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  • Writer's pictureMeyrick Consulting

Is Veganism such a saintly endeavour?

This week I talk carbon emissions, Magnum ice creams and fightbacks

Plant-based innovations are a hot topic

Looking at the January edition of Tesco’ and ASDA’s inhouse magazines, it is obvious that everything I’ve been writing about over the past three years has come to pass. For example, more than 500,000 participants signed up for Veganuary’s 2021 challenge, a 25% increase on 2020. It might be fair to say that veganism has probably passed its tipping point.

People ask me if eating more plants is just a trend

I reply that I feel it’s a shift in the way we think about how our food is produced, what’s good for us and the impact on the world. When you consider that (according to Ipsos from 2016) 3.25% of UK citizens aged 15 and older “never eat meat of any form, as part of their diet.” this generation has probably been scared to death by climate change and veganism is their response.

Photo: Ralph Kayden

Plant-based food innovation fits into our concerns about the planet

Also, our move away from fossil fuels, the need for more care in food production practices and a real developing respect for just how the animals people eat are being reared and slaughtered. Yes, it’s been interesting to read the argument that eating animals belongs to the past, especially when we consider how hungry they are for natural resources. Animals need a considerable amount more water and land than vegetables as a simple starter. Animal agriculture is responsible for 18% of all greenhouse gas emissions after all. That is more than all transportation emissions added together. As we all battle to lower our carbon footprint in an attempt to reverse, or at least halt climate change, it’s clear that eating fewer portions of meat could lower the figure by 46% according to WWF.

However, there’s an awful lot to cover when you analyse carbon footprint statistics across the whole supply chain

It’s complex and important to consider everything from methane emissions to pesticides; husbandry practices to processing; fertilisers to cooking wastage rates, disposal and so on. You can dig even deeper and ask questions about the difference between grass fed and corn-fed cows for example. Sometimes it really does feel like lies, lies and damn statistics.

Photo: George Evans

Also, we have often calculated carbon statistics through food weight

Yet who eats a kilogram of cheese in an everyday basis? Don’t ask me that question at Christmas, however! Some researchers have suggested the food’s nutritional value would make more sense. I guess what I am saying, is that it’s easy to get carried away with veganism and stop listening to all perspectives. The Carbon Watchdog website is very interesting on this topic.

However, it’s not so long ago that that the notion of a vegan or vegetarian lifestyle filled many with dread

The Vegan Society stated just over two years ago that there were approximately 600,000 vegans in Great Britain (1.16% of the population). This was an approximate 300% increase since from 2014, when 150,000, or 0.25% reported to be vegan. With Gen Alpha (those born after 2010) being on track to be the most transformative age group ever, what happens next will be fascinating.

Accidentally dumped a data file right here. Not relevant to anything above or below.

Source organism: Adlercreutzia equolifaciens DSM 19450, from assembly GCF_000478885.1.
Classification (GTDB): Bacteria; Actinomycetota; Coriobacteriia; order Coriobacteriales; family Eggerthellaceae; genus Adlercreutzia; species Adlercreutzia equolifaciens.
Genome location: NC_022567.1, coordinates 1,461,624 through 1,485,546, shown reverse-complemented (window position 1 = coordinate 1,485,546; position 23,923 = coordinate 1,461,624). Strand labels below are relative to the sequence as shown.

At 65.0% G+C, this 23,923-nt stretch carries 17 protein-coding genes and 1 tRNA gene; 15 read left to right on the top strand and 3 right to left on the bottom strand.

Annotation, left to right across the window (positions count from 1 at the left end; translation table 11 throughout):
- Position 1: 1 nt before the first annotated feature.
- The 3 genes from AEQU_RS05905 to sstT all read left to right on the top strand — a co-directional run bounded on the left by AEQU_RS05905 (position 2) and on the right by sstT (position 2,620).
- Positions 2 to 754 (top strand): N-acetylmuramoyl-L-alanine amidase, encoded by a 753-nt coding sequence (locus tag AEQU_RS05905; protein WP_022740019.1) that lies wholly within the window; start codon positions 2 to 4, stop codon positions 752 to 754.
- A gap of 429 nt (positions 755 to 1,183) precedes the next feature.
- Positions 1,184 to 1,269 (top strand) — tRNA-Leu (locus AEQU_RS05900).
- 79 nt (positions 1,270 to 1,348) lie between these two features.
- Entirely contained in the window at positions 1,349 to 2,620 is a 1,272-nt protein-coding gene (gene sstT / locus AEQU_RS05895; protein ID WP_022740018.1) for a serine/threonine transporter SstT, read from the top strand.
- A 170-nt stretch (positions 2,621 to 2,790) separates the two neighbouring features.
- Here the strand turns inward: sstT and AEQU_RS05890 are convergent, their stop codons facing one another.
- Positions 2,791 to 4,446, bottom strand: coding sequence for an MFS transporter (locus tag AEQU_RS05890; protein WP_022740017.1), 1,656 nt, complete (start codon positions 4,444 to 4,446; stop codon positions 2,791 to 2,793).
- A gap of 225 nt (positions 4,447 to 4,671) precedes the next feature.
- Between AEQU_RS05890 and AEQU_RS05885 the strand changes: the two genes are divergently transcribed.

Photo: Patrik Gupta

The rest of us have all been used to a hugely varied diet and it appeared swapping to plant-based meant variety vanished

This is not blatantly, not true. There has been so much plant-based innovation that even big brands are embracing the concept. You can buy vegan ice cream in the Magnum range. This is a Belgian brand owned by Unilever, of course. However, originally it was developed and made by Frisko, a Danish outfit from Aarhus.

If Unilever are on board then we know it’s mainstream

No doubt many more ‘niche’ brands will be swallowed whole by this Dutch/UK group. They own Hellman’s too that now produces a vegan mayonnaise. Household names like Ben & Jerry’s, Walls, Bird’s Eye, Chicago Town are lining up against some pretty exciting newcomers. If you are looking for plant food innovation then Wicked Kitchen, The Vegetarian Butcher, Squeaky Bean, Off The Eaten Path, Tofurky, Beyond Meat, V Bites, Vivera Fulfil all hit that sweet spot of innovation, taste and variety. They join long term stalwarts, Linda McCartney Foods and Quorn and it has to be said, there’s never been a better time to eat less meat.

What is clear is that there has been and will continue to be an enormous amount of plant -based innovation

This is going to require business critical hires to help companies move forward and retain their competitive edge. By bringing new products to market and having the right staff to achieve this business strategy it will control costs and increase profitability. This is where a specialist recruiter is essential.

Yet, there are always two sides to every story

The meat and dairy industries are not going to roll over and acquiesce without a fight. They have set up the AHDB (A

griculture and Horticulture Development Board to encourage people to eat more dairy and meat. Their “Eat Balanced’ TV campaign that cost £1.5 million is a response to the drop in meat and dairy sales and the general negative attitude expressed towards them. Photo: Jenny Hill

Susie Stannard, AHDB’s consumer insight manager, said “Our research has shown about one-in-five people are waverers and this is likely down to them seeing some negative news about red meat or dairy, either from an animal welfare point of view or the environment which has become a big factor in recent years,”

All I can say is that expect more debate to come in 2021 and beyond but meanwhile I’ve grown rather fond of my Higgidy Miso Mushroom Vegan rolls and they are calling to me right now! Have a positive week ahead.

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